Section 1:
Getting started

This section will help you get all the necessary information on how your county government works. This will determine how to measure the population distortion. Some kinds of local government will not be affected by prisoner miscount.

Step 1. Check to see if this research has already been done for your county.

Before proceeding, check our lists of counties that we know exclude prisoners when redistricting and of where we have already measured the harm done to local democracy.

If your county is included on either of these lists, skip to Section 4: Repairing your democracy, now and in the future.

Step 2: Determine what type of government your county has.

How are the legislators elected? Each member may represent a particular portion of the county, all legislators may represent the entire county, or representation may be some combination of the two. If you don't already know, call your county's main office and ask.

If every member of the legislature represents the entire county (they are elected "at large"), then STOP. Prisoner populations have no effect on your representation.

Examples:

Many counties use the names "legislature", "board of commissioners" and "board of supervisors" in ways that are different than these examples. Instead of matching the name of your local government to this list, match how your local government operates to the descriptions below.

Union County, PA has a three member Board of Commissioners. The entire county elects all three seats. This is an at-large system of government. Counting people in prisons does not affect representation in at-large governments.

St. Lawrence County, NY has a 15-member Board of Legislators. Each resident of the county is allowed to vote for one legislator. This is a legislative form of government.

Ulster County, NY has 33 members distributed among 12 districts. Some residents vote for two legislators, some three, and some four. The districts with four representatives have twice the population as the districts with two representatives, so equal representation is assured. Districts represented by multiple legislators are called multi-member districts.

Orleans County, NY has a 7-member legislature. Four legislators represent districts, and three are elected at large. The three at-large legislators are required to live in different parts of the county, but what matters for this analysis is that the county has 4 legislative districts.

Essex County, NY has a Board of Supervisors. Each town elects one Supervisor to represent that town at the county level. To ensure that towns have political power in proportion to their numbers, each Supervisor's vote on the Board is weighted by the population of the town. This system can have the same representational problems as areas with legislative districts. See Weighted voting in the Appendix for more information.

Other counties have various forms of proportional representation, where there are multiple legislators and no districts. In a "cumulative voting" system, each voter is given more than one vote and may vote for multiple candidates. In a "limited voting" system, voters are given fewer votes than the number of seats currently open. For example, if a county is having elections for 5 county legislators, the voter may be able to vote only for the candidate they support the most. (FairVote has documented multiple types of proportional representation. See Cumulative Voting and Limited Voting.) Proportional representation systems do not dilute minority voting strength like at-large systems, and because they are not based on districts, they are not distorted by prison populations.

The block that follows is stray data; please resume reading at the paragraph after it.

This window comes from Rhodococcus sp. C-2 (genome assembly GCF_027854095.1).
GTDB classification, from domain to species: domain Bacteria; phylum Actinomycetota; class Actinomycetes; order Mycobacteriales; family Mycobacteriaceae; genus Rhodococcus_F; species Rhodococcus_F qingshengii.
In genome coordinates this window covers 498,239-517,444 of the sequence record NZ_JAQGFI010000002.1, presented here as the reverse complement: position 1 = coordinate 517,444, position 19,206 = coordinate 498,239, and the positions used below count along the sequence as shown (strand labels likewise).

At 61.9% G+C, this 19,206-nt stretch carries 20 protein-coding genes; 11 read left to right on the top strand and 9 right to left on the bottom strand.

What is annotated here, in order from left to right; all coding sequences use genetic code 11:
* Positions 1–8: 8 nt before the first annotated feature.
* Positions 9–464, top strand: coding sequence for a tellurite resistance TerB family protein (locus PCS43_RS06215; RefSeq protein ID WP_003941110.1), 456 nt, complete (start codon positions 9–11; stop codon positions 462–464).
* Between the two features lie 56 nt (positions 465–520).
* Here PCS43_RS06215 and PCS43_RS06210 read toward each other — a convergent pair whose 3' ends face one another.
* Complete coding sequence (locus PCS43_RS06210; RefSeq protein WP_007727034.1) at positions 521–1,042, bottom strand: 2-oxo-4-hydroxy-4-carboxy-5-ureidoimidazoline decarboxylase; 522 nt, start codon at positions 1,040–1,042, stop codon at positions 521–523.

Step 3. Determine how many districts your county has.

For later sections, you will need the answers to these questions:
1. Number of legislators: ____
2. Number of districts: ____
3. Number of legislators elected at large: ____
4. Number of legislators representing districts: ____

This manual assumes that you have only one legislator per district. If that is not the case, see Step 4 on how to modify the calculations for multimember districts.

Step 4. Multimember districts.

If each district is represented by only one legislator, skip to the next section. Otherwise, you have multimember districts.

If you have multimember districts, find out how many legislators represent each district. If every district has the same number of legislators, you can skip to the next section and proceed with your analysis as if the districts were single-member districts.

Example: If every district has two members, each is technically a multimember district. For your purposes, though, you can treat the districts like single-member districts, because each district has the same ideal population.

If the districts have different numbers of legislators, you will need the total population of each district. However, because this type of districting can appear counter-intuitive, you should not find it difficult to get the district population for each district. Frequently, this information will be printed on the district maps or will be readily available from county officials.

If you have multi-member districts with differing numbers of legislators per district, fill out this table for use in Section 3.

District Number Number of legislators District population Population per legislator (divide the number of legislators by the district population)
1
2
3
4
5
6
7
8
9
10
11
12
13
14
15

While the number of legislators per district may vary, the numbers in the final column should be about the same. If you divide the county population by the total number of legislators, you can find the average number of people represented by each legislator. Each number in the final column should be within 5% of this "ideal" district size, the acceptable population deviation. For more information, see district population deviations and split prisons.

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